In the middle of the financial meltdown of September 2008, a cultural event occurred in London. While the City of London was shaken by the collapse of Lehman Brothers and the run on HBOS, Sotheby’s staged a record-breaking auction for the works of the artist Damien Hirst, which produced a gross take of around $200 million. Compared to the values that were being destroyed on Wall Street, this was small change; but it was a remarkable vote of confidence in the work of one artist. He was increasingly over-extending himself as a result of the appetite of the market. Indeed, a few days after the September sale, Hirst stated that “I don’t have enough time at the moment. I don’t even do my own paintings.”
Why did so many buyers want to acquire the works of Hirst at such extreme prices, and why was the extremity of the reputational bubble such an additional source of attraction? Financial bubbles, like the one that was just definitively bursting at the time of the Hirst auction, are intimately related to the world of art. Renaissance Florence depended on the patronage of the Medici. Sixteenth-century Venice turned the wealth of the spice trade into the canvases of Titian and Tintoretto. The world’s next great commercial center was Amsterdam, where again the successful burghers pushed for a new style of art and produced the age of Rembrandt. The great nineteenth- and early twentieth-century financiers, men like J.P. Morgan, Henry Frick, and Andrew Mellon, spent a large part of their fortunes on art.
Financial judgment, by contrast, is not by its nature open to inspection. It depends on inside deals, on moving ahead of the market. It is impossible to tell who is making good bets and who is gambling recklessly. It is unwise to rely solely on the charm or persuasive capacity of the financial intermediary. Consequently, it is helpful to have a proxy activity that enables outsiders to see that the process of discernment and valuation really occurs.
Of course art is not the only way of revealing supposed financial skill: it might also be a taste in fine wines (which developed also as an asset class), or skill at card games. Much of Wall Street was gripped by a poker mania in the 1980s, while the senior management at Bear Stearns was apparently appointed because of sustained skill at playing bridge. Art collecting similarly reveals a capacity for precisely conducting long-term valuations.
The recent era of global finance—maybe we can already possibly speak of it as being past—differed from the financial surge of a century ago. Its cultural manifestations also appeared to be novel. It was playful, allusive, edgy, in short post-modern. It treated tradition and history not as a constraint, but as a source of ironic reference. A post-modern neglect or disdain for reality generated the sense that the whole world was constantly shifting and malleable, and might be as transient and as meaningless as stock quotations.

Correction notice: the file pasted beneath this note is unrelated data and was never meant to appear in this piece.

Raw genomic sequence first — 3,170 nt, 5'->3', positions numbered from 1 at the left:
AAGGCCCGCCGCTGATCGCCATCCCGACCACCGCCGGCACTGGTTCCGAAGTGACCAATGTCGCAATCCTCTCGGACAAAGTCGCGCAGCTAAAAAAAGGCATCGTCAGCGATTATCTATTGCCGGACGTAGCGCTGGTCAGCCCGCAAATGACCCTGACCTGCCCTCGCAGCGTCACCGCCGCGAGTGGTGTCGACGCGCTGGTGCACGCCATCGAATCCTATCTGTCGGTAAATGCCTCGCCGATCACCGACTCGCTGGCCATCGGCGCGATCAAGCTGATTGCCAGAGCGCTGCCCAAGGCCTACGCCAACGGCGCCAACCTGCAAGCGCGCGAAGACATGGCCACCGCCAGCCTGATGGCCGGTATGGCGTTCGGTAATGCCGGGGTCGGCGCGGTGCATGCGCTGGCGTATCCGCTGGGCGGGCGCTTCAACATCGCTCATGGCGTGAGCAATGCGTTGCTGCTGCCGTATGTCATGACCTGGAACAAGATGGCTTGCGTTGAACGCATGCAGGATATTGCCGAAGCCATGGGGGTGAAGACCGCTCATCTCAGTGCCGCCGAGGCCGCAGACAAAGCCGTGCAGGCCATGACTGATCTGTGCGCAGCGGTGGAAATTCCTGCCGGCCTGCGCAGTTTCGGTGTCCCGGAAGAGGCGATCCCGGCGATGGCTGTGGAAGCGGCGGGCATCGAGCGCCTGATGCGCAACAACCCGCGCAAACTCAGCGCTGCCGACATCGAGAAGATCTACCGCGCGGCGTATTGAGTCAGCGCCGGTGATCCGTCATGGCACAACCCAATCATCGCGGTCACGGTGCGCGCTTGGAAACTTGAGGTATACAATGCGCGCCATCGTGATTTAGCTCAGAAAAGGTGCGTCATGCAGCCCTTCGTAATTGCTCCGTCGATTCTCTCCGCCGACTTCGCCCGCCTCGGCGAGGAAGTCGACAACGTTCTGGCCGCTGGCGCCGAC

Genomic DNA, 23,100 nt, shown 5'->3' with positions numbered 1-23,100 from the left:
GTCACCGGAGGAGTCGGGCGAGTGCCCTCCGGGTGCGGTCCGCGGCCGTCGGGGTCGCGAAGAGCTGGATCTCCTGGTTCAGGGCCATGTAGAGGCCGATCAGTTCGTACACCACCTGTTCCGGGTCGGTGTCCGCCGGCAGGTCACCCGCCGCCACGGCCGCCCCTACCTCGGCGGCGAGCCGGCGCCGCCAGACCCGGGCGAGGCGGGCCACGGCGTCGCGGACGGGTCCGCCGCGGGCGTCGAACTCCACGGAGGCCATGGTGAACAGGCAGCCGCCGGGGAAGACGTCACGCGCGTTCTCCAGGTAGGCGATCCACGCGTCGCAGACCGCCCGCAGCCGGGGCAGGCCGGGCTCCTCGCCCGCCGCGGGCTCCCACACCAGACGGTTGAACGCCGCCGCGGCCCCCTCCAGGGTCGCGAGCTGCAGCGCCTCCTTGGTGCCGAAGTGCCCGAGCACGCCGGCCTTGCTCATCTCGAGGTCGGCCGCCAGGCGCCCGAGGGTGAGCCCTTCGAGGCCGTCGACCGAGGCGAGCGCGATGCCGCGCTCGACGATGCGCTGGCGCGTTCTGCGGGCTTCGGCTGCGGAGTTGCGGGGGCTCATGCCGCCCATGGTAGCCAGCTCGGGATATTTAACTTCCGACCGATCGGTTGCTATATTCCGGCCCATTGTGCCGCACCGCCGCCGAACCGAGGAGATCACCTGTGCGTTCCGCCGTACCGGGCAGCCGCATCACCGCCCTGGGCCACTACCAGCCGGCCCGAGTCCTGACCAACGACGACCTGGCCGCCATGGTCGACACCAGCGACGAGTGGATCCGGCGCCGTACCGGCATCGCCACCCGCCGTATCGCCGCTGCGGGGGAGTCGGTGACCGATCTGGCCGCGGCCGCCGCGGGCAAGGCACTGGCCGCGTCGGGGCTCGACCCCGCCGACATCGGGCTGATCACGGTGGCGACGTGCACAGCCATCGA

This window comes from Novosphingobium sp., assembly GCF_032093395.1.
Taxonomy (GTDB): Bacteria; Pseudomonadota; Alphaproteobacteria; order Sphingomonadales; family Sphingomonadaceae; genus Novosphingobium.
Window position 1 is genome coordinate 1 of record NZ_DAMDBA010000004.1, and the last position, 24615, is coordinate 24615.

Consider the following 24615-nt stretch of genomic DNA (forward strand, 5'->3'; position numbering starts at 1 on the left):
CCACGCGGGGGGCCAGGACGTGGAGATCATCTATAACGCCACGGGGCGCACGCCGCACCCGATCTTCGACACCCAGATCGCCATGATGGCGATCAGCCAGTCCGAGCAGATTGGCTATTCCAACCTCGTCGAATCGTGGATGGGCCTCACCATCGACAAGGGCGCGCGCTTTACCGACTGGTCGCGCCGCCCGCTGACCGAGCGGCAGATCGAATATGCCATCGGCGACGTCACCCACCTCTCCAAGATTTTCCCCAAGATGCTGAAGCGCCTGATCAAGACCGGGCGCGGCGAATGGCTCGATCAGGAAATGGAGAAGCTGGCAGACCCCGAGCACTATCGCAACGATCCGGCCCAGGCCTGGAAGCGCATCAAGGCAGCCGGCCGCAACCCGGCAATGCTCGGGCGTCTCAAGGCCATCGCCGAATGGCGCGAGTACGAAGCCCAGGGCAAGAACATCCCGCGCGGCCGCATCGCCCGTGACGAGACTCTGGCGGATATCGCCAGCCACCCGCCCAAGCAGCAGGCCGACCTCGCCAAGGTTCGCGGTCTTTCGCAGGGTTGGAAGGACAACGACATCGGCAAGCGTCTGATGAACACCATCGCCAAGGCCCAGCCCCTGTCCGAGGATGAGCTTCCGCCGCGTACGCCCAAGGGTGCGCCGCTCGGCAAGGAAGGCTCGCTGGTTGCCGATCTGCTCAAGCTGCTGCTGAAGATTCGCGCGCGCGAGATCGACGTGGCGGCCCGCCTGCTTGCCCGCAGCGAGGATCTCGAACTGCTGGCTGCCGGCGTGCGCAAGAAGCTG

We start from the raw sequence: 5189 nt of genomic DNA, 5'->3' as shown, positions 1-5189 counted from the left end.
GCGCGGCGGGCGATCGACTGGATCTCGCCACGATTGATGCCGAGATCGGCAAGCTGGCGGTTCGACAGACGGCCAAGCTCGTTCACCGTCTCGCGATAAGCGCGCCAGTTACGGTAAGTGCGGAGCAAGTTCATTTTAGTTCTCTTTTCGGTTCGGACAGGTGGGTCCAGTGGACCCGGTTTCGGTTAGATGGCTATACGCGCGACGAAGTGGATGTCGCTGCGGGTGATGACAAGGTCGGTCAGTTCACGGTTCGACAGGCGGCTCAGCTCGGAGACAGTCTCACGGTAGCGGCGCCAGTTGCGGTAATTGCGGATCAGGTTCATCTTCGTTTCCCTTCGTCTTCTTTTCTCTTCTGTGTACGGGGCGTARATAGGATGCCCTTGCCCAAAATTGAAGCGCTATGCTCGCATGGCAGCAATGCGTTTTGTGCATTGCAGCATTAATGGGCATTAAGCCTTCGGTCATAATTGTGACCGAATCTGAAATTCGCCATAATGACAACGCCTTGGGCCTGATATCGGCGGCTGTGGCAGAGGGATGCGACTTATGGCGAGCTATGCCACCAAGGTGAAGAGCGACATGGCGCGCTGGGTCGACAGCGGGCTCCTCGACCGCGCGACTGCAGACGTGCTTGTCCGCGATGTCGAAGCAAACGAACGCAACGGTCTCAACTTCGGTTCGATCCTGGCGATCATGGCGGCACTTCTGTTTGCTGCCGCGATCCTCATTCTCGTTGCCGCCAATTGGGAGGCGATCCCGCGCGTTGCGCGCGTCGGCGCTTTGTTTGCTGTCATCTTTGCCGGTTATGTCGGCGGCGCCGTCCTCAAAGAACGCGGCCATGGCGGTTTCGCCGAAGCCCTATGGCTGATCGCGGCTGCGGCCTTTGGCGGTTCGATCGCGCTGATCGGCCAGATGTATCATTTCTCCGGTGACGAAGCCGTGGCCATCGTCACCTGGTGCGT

“Art is not the only way of revealing supposed financial skill: it might also be a taste in fine wines, or skill at card games.”
Globalization depends on being able to achieve and maintain trust over long distances, between strangers, in situations that are full of legal uncertainty. The financial crisis has already produced an increased emphasis on the state and its role in regulating business activity. The renationalization of financial and business life is likely to produce new conflicts and clashes, and to heighten the level of uncertainty.
In the world of globalization, many people make assumptions about common values, but these are often not articulated fully, and when they are articulated, they frequently provoke a fierce reaction. The only way of dealing with a collapse in values is to rebuild values. Regaining trust is a long and arduous process. That is why when globalization is broken, it is not easy to put it together again. We will look for “communities of virtue,” but inevitably we will not find them at once. The globalization cycle will start again, but it will not start up immediately.
Harold James holds a joint appointment as Professor of History and International Affairs at the Woodrow Wilson School, Princeton University, and as Marie Curie Visiting Professor at the European University Institute. He was educated at Cambridge University (Ph.D. in 1982) and was a Fellow of Peterhouse for eight years before coming to Princeton University in 1986. His books include a study of the interwar depression in Germany, The German Slump (1986); and International Monetary Cooperation Since Bretton Woods (1996). He was also coauthor of a history of Deutsche Bank (1995), which won the Financial Times Global Business Book Award in 1996. More recent works include The End of Globalization: Lessons from the Great Depression (2001). In 2004 he was awarded the Helmut Schmidt Prize for Economic History, and in 2005 the Ludwig Erhard Prize for writing about economics.